What does SAFER do?

There are 27 of these not-for-profit bodies, set up since 1960 under the control of the Agriculture

There are 27 of these not-for-profit bodies, set up since 1960 under the control of the Agriculture Ministry

IF YOU want to start farming or make wine or if you are selling a farm, forest or other rural business, your Société d'Aménagement Foncier et d'Etablissement Rural (SAFER) may be involved.

There are 27 of these not-for-profit bodies, set up since 1960 under the control of the Agriculture Ministry. They help local agriculture and rural trades thrive and protect the environment – mainly by buying and then judiciously reselling rural property.

About 80,000 hectares a year is bought by SAFERs and sold to whoever is judged to have a project in the public interest. Buyers could include a farmer or wine maker, a
mairie, or a body such as a national park authority or coastal protection body, the Conservatoire du Littoral.

SAFER means the "land development and rural establishment society" and was created after pressure from the young farmer's union CNJA (now JA – Jeunes Agriculteurs).

Modernisation of the economy and agriculture meant a lot of farmland was coming on to the market and they wanted to make sure it was fairly shared out. One aim was to avoid rich families buying up all the land in an area at the expense of a diversity of local agriculture.

SAFER's effectiveness led, in 1999, to its role being extended to other matters concerning the share-out and management of rural land. SAFER is systematically informed
by notaires of pending sales of land in agricultural or natural zones, and, if necessary, has a preemptive purchase right.

However, a spokeswoman, Fabienne Marion, said this was usually exercised on demand from an interested party, often the commune.

"We are interested in agricultural or other rural properties – it could be an inn or café and the mairie might ask us to buy it. If it's an inn, we would look for an innkeeper to take it on to maintain the area's economic vitality.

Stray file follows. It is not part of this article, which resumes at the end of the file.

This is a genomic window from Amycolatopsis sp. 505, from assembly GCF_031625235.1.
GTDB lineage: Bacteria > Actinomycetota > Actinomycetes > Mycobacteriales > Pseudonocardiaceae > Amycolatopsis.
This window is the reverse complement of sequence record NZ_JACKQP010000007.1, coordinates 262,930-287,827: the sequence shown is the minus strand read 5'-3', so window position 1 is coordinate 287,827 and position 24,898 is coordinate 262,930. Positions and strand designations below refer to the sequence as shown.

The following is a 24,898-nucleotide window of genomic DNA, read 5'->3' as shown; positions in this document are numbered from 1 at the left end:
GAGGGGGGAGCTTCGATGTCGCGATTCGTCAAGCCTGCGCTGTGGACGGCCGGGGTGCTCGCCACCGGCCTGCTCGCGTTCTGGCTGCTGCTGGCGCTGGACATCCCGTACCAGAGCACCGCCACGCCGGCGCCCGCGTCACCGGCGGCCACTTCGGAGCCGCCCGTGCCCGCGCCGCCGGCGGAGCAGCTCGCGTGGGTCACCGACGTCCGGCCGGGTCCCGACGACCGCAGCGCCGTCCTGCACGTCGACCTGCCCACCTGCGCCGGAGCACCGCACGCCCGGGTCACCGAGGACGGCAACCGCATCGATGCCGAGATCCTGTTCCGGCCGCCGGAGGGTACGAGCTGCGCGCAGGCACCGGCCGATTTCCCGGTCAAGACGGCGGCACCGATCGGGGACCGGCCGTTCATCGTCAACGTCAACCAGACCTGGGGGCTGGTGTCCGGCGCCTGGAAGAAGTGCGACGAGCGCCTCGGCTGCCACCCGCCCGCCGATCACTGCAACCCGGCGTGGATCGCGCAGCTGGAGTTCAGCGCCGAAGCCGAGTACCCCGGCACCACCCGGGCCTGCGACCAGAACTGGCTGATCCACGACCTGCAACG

"Or we might buy a piece of land that needs to be protected to safeguard nature and biodiversity."

A preemptive right might be used, for example, where a farmer is planning to sell to a Parisian but a young local farmer, who needs to expand, asks SAFER to intervene.
SAFER will usually buy at the asking price, but it should be a reasonable market price.

"Say a rich Californian wants to buy a vineyard at 10 times the market price, which would push up the prices of agricultural land in the area and make it unaffordable to local farmers, SAFER may preempt. Or if a billionnaire decides they want to buy the whole wine production of the Languedoc..."

Where SAFER makes its own, lower, price offer, the seller can refuse and withdraw the sale. SAFER preempts only after permission from the state and on advice from its "technical committee", a panel of local experts including representatives of chambers of agriculture, banks, agricultural insurers and unions, local councils and the state.